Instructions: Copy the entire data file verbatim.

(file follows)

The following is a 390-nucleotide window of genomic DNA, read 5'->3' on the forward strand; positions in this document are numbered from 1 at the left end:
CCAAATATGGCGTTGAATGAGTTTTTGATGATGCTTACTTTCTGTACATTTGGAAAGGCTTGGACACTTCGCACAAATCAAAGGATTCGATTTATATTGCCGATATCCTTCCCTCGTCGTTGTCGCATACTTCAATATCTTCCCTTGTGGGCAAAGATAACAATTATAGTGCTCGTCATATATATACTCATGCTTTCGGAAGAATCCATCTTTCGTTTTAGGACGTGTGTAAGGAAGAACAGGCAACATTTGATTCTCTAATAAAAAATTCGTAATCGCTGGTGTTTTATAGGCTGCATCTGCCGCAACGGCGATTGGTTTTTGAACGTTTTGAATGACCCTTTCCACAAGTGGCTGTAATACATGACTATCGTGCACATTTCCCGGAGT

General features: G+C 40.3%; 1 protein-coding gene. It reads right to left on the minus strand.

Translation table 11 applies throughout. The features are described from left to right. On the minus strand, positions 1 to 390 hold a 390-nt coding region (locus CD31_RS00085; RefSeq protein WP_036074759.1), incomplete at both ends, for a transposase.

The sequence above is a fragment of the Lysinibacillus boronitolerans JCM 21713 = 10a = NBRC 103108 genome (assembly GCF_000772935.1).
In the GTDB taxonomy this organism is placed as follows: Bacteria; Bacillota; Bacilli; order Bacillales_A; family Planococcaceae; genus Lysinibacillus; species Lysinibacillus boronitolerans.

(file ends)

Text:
The following is a 390-nucleotide window of genomic DNA, read 5'->3' on the forward strand; positions in this document are numbered from 1 at the left end:
CCAAATATGGCGTTGAATGAGTTTTTGATGATGCTTACTTTCTGTACATTTGGAAAGGCTTGGACACTTCGCACAAATCAAAGGATTCGATTTATATTGCCGATATCCTTCCCTCGTCGTTGTCGCATACTTCAATATCTTCCCTTGTGGGCAAAGATAACAATTATAGTGCTCGTCATATATATACTCATGCTTTCGGAAGAATCCATCTTTCGTTTTAGGACGTGTGTAAGGAAGAACAGGCAACATTTGATTCTCTAATAAAAAATTCGTAATCGCTGGTGTTTTATAGGCTGCATCTGCCGCAACGGCGATTGGTTTTTGAACGTTTTGAATGACCCTTTCCACAAGTGGCTGTAATACATGACTATCGTGCACATTTCCCGGAGT

General features: G+C 40.3%; 1 protein-coding gene. It reads right to left on the minus strand.

Translation table 11 applies throughout. The features are described from left to right. On the minus strand, positions 1 to 390 hold a 390-nt coding region (locus CD31_RS00085; RefSeq protein WP_036074759.1), incomplete at both ends, for a transposase.

The sequence above is a fragment of the Lysinibacillus boronitolerans JCM 21713 = 10a = NBRC 103108 genome (assembly GCF_000772935.1).
In the GTDB taxonomy this organism is placed as follows: Bacteria; Bacillota; Bacilli; order Bacillales_A; family Planococcaceae; genus Lysinibacillus; species Lysinibacillus boronitolerans.